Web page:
I have read a lot of books in my time. They have ranged in styles and genres and so it can be hard to know your own. I have been writing since I was very 12, starting out with fanfiction because of my obsession with Harry Potter. I wasn’t sure what my style was then; I just wrote. and now that I am older and more aware of what I am doing and getting feedback on my work… I’m still a little lost.
I think trying to asses yourself, categorize yourself into a particular style of writing can be so difficult. I know I have always sought to evoke little gems of writing like I have read in some other books. An author I remembered that being the case was Dean Koontz, I read some of his books and although the plot was quick and thrilling I noticed he left little gems of beautiful metaphors, description or deep philosophical reflection before running along with the plot again. I am a sucker for little gems but they don’t seem to exist in that many books.
Reading numerous blogs from writers, agents and editors I know there are reoccurring themes in their advice. One of them is to keep your book to the bare minimums, don’t let it drag out. While I agree with this sometimes it can be hard to find a balance between keeping every scene plot and character orientated and providing a little metaphorical flourish. The key is to be able to slip one in throughout it and that is something I strive to improve, something I am aware of. That paragraph or just a sentence that makes the reader re-read it, not because they don’t understand but instead so they can savour it.
I have recently read two books from Latin American writers (one of them being Inez by Carlos Fuentes) and they blew a lot of that obvious ‘structure’ and ‘purpose’ things out the window. Yes they had plot, yes they had purpose but there were scenes that we’re artworks in themselves. They were poetic, it wasn’t about trying to desperately keep the reader turning the pages but instead it was a beautiful symphony of language and reflective scenes.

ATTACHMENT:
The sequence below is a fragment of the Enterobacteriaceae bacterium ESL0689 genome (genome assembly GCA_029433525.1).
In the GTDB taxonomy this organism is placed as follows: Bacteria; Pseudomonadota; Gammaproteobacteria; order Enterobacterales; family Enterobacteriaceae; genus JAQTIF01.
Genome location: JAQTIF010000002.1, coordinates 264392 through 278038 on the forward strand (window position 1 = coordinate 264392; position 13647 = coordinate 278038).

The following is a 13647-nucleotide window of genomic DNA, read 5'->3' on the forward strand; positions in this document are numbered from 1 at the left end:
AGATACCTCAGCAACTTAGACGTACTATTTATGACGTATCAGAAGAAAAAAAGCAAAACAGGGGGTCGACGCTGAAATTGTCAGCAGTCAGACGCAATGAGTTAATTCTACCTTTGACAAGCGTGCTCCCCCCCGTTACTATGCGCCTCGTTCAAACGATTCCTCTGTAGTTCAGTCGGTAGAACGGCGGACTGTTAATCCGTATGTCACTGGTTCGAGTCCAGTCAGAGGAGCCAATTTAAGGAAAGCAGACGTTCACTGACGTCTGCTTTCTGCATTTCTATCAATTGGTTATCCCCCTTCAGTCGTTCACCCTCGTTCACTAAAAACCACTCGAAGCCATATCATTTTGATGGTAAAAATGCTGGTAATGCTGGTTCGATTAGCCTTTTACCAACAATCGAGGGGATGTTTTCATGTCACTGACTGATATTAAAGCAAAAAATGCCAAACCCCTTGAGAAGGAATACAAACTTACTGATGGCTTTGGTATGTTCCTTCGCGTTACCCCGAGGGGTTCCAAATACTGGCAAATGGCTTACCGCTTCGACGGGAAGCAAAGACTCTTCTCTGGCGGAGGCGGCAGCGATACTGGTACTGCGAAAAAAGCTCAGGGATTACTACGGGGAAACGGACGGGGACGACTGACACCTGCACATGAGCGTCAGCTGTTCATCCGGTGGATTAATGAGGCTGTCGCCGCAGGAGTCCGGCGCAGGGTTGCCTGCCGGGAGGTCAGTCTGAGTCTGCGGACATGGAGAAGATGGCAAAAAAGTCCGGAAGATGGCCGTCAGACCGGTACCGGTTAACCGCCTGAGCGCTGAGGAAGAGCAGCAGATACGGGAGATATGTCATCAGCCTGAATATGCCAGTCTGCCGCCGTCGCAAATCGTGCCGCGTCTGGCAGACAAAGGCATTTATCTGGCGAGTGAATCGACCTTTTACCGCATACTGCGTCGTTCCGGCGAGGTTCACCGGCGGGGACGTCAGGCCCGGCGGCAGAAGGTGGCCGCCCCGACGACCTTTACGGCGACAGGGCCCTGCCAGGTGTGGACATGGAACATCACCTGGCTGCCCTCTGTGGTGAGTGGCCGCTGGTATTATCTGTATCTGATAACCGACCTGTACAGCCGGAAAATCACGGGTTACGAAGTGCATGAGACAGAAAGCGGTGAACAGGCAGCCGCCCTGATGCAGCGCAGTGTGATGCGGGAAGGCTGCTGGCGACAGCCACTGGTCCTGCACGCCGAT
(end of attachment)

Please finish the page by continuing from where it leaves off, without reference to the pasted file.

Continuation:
At times I felt lost but it didn’t stop me reading because I knew there would be an amazing use of language up ahead, a scene that would make me reflect upon myself. Although those book are a totally different style, I could just imagine people saying that they are no good because there wasn’t a blatant conflict-stuffed plot running all the way through. It is difficult to keep up a novel with such beautiful language, to mesmerize you into reading. I find that to be truly amazing because while conflict occurs in our life, I personally have so many more moments of deep reflection. Often I take a moment and notice the beauty of a bird in a tree, a father cradling his child or the eternal and ever changing sky. If I include those moments in a book am I just being wordy? I think it’s all about technique and practice. I have never been a bare-to-the-bone kind of writer but I also don’t want to add fat instead of meat upon the skeleton of my book, nothing excessive. I think little gems should be able to be taken out and still stand on their own like lines from a poem.
I see writing as an art and while everything has to be structurally sound, have purpose so you’re not meandering off into some tangent I also feel like we can’t forget those little gems. Little gems are what makes a reader become aware of what their reading, to take a moment to absorb the words with their glistening eyes and hungry minds and reflect on life and beauty.
What kind of book do you prefer, plot driven or dipped in description?
– Ermisenda Alvarez